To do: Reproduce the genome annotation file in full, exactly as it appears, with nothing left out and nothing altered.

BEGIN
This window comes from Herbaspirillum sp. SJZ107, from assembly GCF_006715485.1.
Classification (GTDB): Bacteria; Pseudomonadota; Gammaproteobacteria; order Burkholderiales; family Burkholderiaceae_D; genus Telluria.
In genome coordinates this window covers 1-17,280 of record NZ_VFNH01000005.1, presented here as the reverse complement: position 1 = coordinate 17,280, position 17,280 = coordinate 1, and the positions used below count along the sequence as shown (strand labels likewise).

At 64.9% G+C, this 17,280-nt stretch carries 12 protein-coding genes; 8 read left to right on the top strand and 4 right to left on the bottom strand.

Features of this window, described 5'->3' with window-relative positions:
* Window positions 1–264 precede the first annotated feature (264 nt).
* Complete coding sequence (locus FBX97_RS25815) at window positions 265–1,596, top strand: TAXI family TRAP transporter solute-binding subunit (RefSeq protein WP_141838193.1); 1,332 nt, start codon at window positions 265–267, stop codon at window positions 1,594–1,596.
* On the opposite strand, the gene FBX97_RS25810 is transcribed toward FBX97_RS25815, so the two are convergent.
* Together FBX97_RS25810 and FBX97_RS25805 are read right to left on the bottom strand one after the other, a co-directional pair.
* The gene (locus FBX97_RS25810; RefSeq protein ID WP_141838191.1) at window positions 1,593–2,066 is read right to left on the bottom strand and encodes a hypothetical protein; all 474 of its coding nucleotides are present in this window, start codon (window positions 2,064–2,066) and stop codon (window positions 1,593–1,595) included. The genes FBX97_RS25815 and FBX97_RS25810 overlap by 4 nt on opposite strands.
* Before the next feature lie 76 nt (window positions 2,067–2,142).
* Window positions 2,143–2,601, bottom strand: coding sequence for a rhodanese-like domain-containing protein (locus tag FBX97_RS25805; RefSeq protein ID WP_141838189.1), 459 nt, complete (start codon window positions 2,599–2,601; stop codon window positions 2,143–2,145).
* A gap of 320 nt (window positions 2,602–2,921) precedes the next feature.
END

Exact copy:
This window comes from Herbaspirillum sp. SJZ107, from assembly GCF_006715485.1.
Classification (GTDB): Bacteria; Pseudomonadota; Gammaproteobacteria; order Burkholderiales; family Burkholderiaceae_D; genus Telluria.
In genome coordinates this window covers 1-17,280 of record NZ_VFNH01000005.1, presented here as the reverse complement: position 1 = coordinate 17,280, position 17,280 = coordinate 1, and the positions used below count along the sequence as shown (strand labels likewise).

At 64.9% G+C, this 17,280-nt stretch carries 12 protein-coding genes; 8 read left to right on the top strand and 4 right to left on the bottom strand.

Features of this window, described 5'->3' with window-relative positions:
* Window positions 1–264 precede the first annotated feature (264 nt).
* Complete coding sequence (locus FBX97_RS25815) at window positions 265–1,596, top strand: TAXI family TRAP transporter solute-binding subunit (RefSeq protein WP_141838193.1); 1,332 nt, start codon at window positions 265–267, stop codon at window positions 1,594–1,596.
* On the opposite strand, the gene FBX97_RS25810 is transcribed toward FBX97_RS25815, so the two are convergent.
* Together FBX97_RS25810 and FBX97_RS25805 are read right to left on the bottom strand one after the other, a co-directional pair.
* The gene (locus FBX97_RS25810; RefSeq protein ID WP_141838191.1) at window positions 1,593–2,066 is read right to left on the bottom strand and encodes a hypothetical protein; all 474 of its coding nucleotides are present in this window, start codon (window positions 2,064–2,066) and stop codon (window positions 1,593–1,595) included. The genes FBX97_RS25815 and FBX97_RS25810 overlap by 4 nt on opposite strands.
* Before the next feature lie 76 nt (window positions 2,067–2,142).
* Window positions 2,143–2,601, bottom strand: coding sequence for a rhodanese-like domain-containing protein (locus tag FBX97_RS25805; RefSeq protein ID WP_141838189.1), 459 nt, complete (start codon window positions 2,599–2,601; stop codon window positions 2,143–2,145).
* A gap of 320 nt (window positions 2,602–2,921) precedes the next feature.